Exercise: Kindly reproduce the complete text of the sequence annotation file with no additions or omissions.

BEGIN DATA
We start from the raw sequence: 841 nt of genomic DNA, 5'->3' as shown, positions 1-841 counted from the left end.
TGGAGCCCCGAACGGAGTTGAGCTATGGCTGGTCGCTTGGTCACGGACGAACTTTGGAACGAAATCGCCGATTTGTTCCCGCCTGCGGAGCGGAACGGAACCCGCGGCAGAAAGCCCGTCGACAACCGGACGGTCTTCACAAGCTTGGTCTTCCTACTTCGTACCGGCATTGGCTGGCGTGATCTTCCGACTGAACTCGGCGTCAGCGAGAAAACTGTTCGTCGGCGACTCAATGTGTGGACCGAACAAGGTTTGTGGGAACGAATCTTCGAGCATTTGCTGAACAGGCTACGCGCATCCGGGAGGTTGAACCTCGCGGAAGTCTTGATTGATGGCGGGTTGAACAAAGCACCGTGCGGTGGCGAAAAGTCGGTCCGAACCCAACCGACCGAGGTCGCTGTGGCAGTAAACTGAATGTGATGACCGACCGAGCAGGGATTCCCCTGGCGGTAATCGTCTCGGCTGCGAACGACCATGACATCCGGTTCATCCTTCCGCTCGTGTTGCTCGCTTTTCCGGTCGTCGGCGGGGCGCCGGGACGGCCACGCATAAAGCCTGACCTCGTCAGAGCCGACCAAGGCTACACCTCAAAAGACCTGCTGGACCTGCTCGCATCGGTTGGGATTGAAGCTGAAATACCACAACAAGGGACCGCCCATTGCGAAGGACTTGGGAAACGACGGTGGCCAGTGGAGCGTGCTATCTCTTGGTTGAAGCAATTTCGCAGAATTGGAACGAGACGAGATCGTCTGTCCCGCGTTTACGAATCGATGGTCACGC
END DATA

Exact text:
We start from the raw sequence: 841 nt of genomic DNA, 5'->3' as shown, positions 1-841 counted from the left end.
TGGAGCCCCGAACGGAGTTGAGCTATGGCTGGTCGCTTGGTCACGGACGAACTTTGGAACGAAATCGCCGATTTGTTCCCGCCTGCGGAGCGGAACGGAACCCGCGGCAGAAAGCCCGTCGACAACCGGACGGTCTTCACAAGCTTGGTCTTCCTACTTCGTACCGGCATTGGCTGGCGTGATCTTCCGACTGAACTCGGCGTCAGCGAGAAAACTGTTCGTCGGCGACTCAATGTGTGGACCGAACAAGGTTTGTGGGAACGAATCTTCGAGCATTTGCTGAACAGGCTACGCGCATCCGGGAGGTTGAACCTCGCGGAAGTCTTGATTGATGGCGGGTTGAACAAAGCACCGTGCGGTGGCGAAAAGTCGGTCCGAACCCAACCGACCGAGGTCGCTGTGGCAGTAAACTGAATGTGATGACCGACCGAGCAGGGATTCCCCTGGCGGTAATCGTCTCGGCTGCGAACGACCATGACATCCGGTTCATCCTTCCGCTCGTGTTGCTCGCTTTTCCGGTCGTCGGCGGGGCGCCGGGACGGCCACGCATAAAGCCTGACCTCGTCAGAGCCGACCAAGGCTACACCTCAAAAGACCTGCTGGACCTGCTCGCATCGGTTGGGATTGAAGCTGAAATACCACAACAAGGGACCGCCCATTGCGAAGGACTTGGGAAACGACGGTGGCCAGTGGAGCGTGCTATCTCTTGGTTGAAGCAATTTCGCAGAATTGGAACGAGACGAGATCGTCTGTCCCGCGTTTACGAATCGATGGTCACGC